• Character Development,  Creativity

    How To Make Your Next Villain A Coward

    Most stories have obvious antagonists, some even aren’t afraid to don the black hat or have a plan for world domination. But then there are some stories in which the opposing force for the protagonist is far more subtle. They may be crafty or manipulative rather than out-and-out evil. Personally I think these villains are a lot more fun to write, but the danger in writing a good villain is that you may inadvertently convince your reader to cheer them on. What do you do then? The story is about Luke Skywalker, not Darth Vader. The solution? Make them a coward.

  • Marketing,  Publishing

    Five Tips To Weed Out Writing Predators

    Sadly, as 10 Minute Novelists has become more and more well known, we’ve learned how to spot these the hard way. We do have a screening process, trying to keep the riff-raff out, but it's not perfect. There are members here who are taking deliberate steps to find "clients" through our Facebook group they intend to take advantage of.

  • Marketing

    How To Love Your Local Library

    My local libraries have been very generous in helping me with author signings and events. I'd like to suggest the sooner you start loving your local library (and the people who work there) the better your relationship and the more help they'll give you in your marketing goals.

  • Community,  Craft,  Creativity,  Interviews With Authors,  Self Talk,  Time Management

    Take 5 Friday: Five Questions To Ask Yourself

    Most of us have a good general idea of our plans and motivations. But we also have so many different things going on in our lives that it’s easy to forget to check in with ourselves about how things are going. Once we have created a system or a plan, we tend to keep trying to follow it until things go horribly wrong. However, even if things haven’t gone horribly wrong, the plan or system might still not be completely right. It might be causing us unnecessary frustration or stress just because it no longer matches our needs. If we take time to check in with ourselves and assess what…

  • Creativity,  Discipline

    Benefits of Writing With Constraints

    What we don’t always realize is how much constraints can help us improve our writing. I cut my novel-writing teeth in Iowa University’s MOOC classes where constraints were a given. I learned to write in 400 words with a specific constraint for most assignments. The 400-word limit required me to weigh the value of each and every word. The thematic constraints challenged my creativity in the best way possible.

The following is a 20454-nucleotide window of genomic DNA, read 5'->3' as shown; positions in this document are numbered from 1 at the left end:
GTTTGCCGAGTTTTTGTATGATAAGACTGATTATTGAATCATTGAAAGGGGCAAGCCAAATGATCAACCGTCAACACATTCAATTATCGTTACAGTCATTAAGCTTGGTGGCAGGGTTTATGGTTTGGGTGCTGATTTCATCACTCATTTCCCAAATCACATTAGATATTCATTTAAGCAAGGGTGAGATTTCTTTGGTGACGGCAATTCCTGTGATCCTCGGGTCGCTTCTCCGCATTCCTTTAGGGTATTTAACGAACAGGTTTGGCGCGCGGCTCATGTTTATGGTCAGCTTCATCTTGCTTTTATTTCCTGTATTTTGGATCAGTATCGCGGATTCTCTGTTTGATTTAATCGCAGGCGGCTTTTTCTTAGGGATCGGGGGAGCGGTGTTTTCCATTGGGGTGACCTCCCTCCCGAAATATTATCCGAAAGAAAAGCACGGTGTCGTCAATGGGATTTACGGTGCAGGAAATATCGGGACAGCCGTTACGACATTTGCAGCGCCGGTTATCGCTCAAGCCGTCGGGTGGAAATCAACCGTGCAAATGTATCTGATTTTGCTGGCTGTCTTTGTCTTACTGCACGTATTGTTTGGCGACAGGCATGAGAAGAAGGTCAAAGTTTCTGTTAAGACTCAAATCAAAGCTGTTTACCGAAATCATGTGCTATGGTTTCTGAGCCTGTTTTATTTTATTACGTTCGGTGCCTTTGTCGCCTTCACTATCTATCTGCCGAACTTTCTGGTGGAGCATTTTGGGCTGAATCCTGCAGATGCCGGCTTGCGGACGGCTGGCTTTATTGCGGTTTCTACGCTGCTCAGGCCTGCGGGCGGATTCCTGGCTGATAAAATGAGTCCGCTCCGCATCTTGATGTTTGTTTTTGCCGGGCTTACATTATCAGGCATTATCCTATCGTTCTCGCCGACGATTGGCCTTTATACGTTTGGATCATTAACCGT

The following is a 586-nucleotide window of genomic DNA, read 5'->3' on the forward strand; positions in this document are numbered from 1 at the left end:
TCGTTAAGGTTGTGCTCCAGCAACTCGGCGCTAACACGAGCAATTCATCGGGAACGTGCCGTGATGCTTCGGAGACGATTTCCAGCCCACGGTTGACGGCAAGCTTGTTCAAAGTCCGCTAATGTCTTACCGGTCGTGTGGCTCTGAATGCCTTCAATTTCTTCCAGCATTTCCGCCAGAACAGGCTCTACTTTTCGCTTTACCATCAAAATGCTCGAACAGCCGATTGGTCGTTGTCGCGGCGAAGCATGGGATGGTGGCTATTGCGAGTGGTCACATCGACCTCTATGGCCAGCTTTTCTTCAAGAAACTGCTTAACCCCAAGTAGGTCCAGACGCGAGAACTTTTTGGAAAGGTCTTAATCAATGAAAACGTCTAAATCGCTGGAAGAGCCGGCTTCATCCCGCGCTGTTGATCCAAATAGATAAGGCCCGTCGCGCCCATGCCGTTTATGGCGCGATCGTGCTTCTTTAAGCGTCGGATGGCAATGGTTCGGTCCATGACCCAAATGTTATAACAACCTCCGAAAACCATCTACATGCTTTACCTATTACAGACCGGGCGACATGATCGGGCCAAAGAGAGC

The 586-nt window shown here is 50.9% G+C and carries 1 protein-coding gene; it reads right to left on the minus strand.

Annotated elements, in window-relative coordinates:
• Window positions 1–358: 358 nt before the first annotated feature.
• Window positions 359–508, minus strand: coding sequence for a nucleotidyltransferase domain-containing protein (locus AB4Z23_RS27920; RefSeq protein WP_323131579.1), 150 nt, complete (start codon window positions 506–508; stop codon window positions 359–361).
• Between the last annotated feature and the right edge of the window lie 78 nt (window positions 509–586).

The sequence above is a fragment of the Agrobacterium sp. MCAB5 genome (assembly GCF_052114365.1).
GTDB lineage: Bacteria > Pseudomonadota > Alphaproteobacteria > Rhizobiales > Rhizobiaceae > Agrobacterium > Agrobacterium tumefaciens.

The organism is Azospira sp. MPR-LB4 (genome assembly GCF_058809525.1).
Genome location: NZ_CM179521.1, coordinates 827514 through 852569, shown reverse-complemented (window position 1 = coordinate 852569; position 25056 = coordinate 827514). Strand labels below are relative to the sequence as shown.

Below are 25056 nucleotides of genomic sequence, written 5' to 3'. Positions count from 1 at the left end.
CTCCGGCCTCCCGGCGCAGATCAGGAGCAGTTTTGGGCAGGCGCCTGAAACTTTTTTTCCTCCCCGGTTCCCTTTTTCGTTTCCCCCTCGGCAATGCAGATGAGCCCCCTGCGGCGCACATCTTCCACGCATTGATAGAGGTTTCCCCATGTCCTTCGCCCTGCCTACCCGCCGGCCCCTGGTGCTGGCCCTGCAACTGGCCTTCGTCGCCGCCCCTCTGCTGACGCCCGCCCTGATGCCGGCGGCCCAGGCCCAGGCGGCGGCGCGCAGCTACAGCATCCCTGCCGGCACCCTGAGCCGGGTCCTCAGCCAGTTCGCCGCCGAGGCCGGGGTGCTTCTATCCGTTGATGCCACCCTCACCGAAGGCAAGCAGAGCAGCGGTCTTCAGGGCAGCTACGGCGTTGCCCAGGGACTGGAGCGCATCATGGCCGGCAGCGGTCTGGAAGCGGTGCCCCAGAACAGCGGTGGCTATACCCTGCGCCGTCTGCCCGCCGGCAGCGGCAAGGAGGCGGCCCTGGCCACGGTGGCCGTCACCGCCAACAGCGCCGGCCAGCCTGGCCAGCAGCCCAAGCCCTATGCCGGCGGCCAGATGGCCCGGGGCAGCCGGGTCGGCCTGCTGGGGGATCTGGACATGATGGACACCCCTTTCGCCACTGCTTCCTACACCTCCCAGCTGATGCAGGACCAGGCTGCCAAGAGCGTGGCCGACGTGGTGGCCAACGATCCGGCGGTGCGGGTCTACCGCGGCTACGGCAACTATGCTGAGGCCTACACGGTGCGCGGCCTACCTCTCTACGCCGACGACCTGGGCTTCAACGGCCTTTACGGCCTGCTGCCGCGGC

• Craft,  Creativity

    Seven Ways To Keep Your Buzz and Write Drunk

    During Nanowrimo each year I see dozens of people falling into the editing trap when they should be writing. I get it: I’ve been trapped by those some concerns too. But nothing kills the possibility of finishing your work faster than accidentally falling into editing mode.

  • Craft,  Creativity

    Take 5 Friday: Five steps for building fences (or stories)

    For my own amusement, I asked my brother-in-law, who is a handyman and a contractor, to help me compare writing to building a fence. I find it useful to explore how other professionals go about their work to see if using their framework might give me some insight into my own processes. Or, if drawing parallels between their work and mine can help me reframe how I think about challenging parts of my projects. Even though both writing and fence-building can be quite complicated, I think we settled on 5 steps that could get you started for either project. Note: I am paraphrasing Dan’s words here but any mistakes are…

  • Community,  Craft

    Eleven Signs It’s Time To Share Your Work

    When we start writing, we're hesitant and flighty, nervous and fretful. We crave affirmation that we're on the right track, but we stop so often to share our work, we make little progress. Then it doesn't help that there are so many books/websites/blogs to read about how to be a great writer that it just makes us more insecure in who we are.

  • Craft,  Creativity,  Inspiration,  Interviews With Authors

    Take 5 Friday: Five Questions for Author Glenda Thompson

    On the last Friday of each month, I like to share an interview with an author so we can get a glimpse into their writing approach and practice. This month, I’m thrilled to share Glenda Thompson’s wise words about writing. You can find her answers below and you can find out more about her and her work on twitter at PressRattler , on Facebook at Author Glenda Thompson, or, soon, on her website. Glenda’s novel Broken Toys will be released later this year. 1.     What aspects of writing are easiest for you? Good question. I think character motivations are the easiest for me. My favorite word in the entire world is…